• Right to change legal gender: allowed by the Cassation Court (Jordan's highest Court) in 2014. However, in April 2018, Parliament passed laws banning gender reassignment surgery.
  • My.Kali: the Arab world's first LGBTQ online magazine was created in 2007 by handsome Jordanian model and activist, Khalid Abdel-Hadi:

Jordan's draw as a huge tourism attraction in the Middle East has helped bolster its gay credentials. So much so, that LGBTQ tour companies often offer Jordan as an add-on for holidays to Israel. We can understand why, given that such a small country offers unique cultural gems like Petra, Wadi Rum and even a slice of La mer morte.

In terms of public gay events in Jordan, there have been several over the years, mainly for the International Day Against Homophobia, Transphobia and Biphobia.

Whilst there is no obvious gay scene in Jordan, there is an underground scene, which you're likely to discover by befriending locals on Grindr. One well known gay friendly bar in Amman is Books @ Cafe, which becomes a club on weekends.

LGBTQ rights in Jordan

On the one hand, Jordan appears to be one of the most progressive LGBTQ countries in the world for the simple reason that it decriminalised homosexuality in 1951, nearly 2 decades before the UK! At the same time, it also reduced the age of consensual relationships to 16, which is the same for heterosexuals.

Sadly, the LGBTQ community is victimised and prosecuted under laws relating to the disruption of “public morality”. For example, in 2017 the Lebanese band Mashrou’ Leila was banned from performing in Jordan by the Ministry of Interior because their lead singer, Hamed Sino, is gay!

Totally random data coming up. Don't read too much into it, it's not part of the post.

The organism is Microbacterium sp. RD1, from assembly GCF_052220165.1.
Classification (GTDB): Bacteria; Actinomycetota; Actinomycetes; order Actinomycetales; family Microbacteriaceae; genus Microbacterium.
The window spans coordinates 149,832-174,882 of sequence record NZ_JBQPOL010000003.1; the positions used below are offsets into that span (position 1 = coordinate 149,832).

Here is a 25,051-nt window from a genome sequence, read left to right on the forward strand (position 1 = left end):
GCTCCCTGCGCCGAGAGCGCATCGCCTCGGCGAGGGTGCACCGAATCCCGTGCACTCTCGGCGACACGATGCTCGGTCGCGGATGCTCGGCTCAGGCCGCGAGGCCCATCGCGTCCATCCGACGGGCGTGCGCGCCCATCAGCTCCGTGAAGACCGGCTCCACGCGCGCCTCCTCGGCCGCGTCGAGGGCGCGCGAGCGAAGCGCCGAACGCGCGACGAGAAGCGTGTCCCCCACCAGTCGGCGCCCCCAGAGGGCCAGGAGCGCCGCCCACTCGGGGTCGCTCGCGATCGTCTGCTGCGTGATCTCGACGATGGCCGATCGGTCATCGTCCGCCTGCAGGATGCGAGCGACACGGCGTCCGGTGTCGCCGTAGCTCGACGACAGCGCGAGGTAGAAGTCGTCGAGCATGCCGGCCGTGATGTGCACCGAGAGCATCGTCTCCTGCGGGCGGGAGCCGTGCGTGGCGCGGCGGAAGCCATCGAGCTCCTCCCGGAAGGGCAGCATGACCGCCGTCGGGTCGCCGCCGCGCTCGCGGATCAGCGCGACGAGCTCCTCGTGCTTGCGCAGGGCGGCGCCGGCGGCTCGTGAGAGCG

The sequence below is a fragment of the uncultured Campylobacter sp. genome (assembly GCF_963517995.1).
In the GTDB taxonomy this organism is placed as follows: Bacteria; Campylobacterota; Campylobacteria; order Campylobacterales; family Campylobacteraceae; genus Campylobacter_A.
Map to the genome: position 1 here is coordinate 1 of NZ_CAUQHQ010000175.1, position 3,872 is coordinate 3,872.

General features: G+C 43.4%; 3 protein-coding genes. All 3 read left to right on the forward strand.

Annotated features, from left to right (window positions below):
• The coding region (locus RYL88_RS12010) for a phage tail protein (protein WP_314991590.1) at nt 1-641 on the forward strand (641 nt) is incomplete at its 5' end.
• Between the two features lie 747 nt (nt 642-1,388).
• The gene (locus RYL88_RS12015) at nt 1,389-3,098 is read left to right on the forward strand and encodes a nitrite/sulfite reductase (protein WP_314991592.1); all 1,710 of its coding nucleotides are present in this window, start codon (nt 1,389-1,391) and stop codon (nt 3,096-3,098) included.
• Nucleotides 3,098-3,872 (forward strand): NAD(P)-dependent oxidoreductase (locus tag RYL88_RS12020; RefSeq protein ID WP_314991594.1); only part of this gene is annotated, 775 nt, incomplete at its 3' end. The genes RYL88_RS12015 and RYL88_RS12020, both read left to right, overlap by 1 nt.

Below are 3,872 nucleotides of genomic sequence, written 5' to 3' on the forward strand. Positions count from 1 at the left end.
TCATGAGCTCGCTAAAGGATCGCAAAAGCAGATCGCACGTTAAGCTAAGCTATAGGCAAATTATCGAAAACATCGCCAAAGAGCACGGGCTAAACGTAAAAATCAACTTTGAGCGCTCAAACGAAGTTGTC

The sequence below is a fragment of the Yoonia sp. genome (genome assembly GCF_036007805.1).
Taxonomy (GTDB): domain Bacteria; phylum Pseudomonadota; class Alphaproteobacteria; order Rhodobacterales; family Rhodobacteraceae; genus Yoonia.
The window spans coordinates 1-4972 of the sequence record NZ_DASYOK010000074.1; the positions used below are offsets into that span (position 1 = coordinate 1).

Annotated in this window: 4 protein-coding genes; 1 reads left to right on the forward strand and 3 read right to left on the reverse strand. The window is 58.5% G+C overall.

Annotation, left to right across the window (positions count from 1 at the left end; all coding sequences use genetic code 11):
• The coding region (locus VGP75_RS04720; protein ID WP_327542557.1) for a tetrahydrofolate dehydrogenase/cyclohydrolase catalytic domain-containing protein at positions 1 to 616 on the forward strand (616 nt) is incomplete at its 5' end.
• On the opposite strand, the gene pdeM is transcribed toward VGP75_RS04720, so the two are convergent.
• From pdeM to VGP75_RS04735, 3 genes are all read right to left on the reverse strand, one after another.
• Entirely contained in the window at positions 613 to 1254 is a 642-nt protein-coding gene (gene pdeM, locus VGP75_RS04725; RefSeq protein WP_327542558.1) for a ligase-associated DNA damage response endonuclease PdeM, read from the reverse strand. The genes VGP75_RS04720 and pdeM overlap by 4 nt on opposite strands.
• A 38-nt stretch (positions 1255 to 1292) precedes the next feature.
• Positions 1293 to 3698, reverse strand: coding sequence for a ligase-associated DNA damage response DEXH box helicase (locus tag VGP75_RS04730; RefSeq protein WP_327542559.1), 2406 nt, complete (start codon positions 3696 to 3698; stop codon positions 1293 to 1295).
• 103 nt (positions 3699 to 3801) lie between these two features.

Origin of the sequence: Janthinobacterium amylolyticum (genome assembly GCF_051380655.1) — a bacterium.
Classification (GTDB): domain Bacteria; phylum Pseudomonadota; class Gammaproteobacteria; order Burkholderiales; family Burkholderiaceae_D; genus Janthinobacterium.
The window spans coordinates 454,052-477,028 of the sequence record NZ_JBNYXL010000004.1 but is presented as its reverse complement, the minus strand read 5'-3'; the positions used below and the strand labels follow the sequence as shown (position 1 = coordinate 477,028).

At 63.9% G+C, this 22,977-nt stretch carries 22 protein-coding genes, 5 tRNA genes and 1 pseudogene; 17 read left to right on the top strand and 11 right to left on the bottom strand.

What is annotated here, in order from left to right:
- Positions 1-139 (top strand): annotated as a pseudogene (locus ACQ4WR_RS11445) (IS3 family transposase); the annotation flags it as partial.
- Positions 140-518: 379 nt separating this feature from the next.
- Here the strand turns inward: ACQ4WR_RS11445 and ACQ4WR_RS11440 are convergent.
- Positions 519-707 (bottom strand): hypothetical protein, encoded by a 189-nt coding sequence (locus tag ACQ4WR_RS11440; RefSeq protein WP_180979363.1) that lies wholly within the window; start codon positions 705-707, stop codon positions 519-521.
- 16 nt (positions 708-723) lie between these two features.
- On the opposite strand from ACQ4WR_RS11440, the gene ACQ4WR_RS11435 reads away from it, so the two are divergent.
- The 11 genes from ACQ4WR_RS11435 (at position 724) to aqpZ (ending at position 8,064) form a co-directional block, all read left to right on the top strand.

Stunning stone buildings in Tunisia, one of the most tolerant arabic countries for the gay community

Quick facts about gay Tunisia:

  • Spartacus Gay Travel Index 2018 ranking: #121/197 – although comparatively low, it is one of the highest rankings from all the Arab countries.
  • Gayday Magazine: launched in March 2011, became Tunisia's first online LGBTQ magazine.
  • Mounir Baatour is the first openly gay man to run for president in a Muslim country!
  • Shams Rad radio: Tunisia is the first country in the Arab world to have an LGBTQ radio station:

Tunisia has gained a positive reputation amongst the LGBTQ community of the Arab world, particularly due to the strong activism of organisations like “Association Shams” and “Mawjoudin”, who have been campaigning hard for LGBTQ minorities rights. On 18 May 2015, “Association Shams” even received government recognition as an official organisation.

More recently, an openly gay man, Mounir Baatour, is seeking to run for President! Whether or not he'll succeed, the very fact that he is able to run says a lot!

In terms of gay events in Tunisia, small discreet Pride receptions have been taken place in private, mainly in the capital, Tunis. Most impressive is the Mawjoudin’s Queer Film Festival, which successfully took place in January 2018. This was a big deal because it was the first-ever public film festival in Tunisia to celebrate the country's LGBTQ community.

Gay rights in Tunisia

Whilst homosexuality is illegal in Tunisia with up to 3 years imprisonment (Article 230 of the 1913 Penal Code), activism is so strong that there are signs that this is likely to change very soon. For example, in June 2018, a government-sponsored committee called the Individual Freedoms and Equality Committee (COLIBE), advised President Essebsi to decriminalize homosexuality in Tunisia.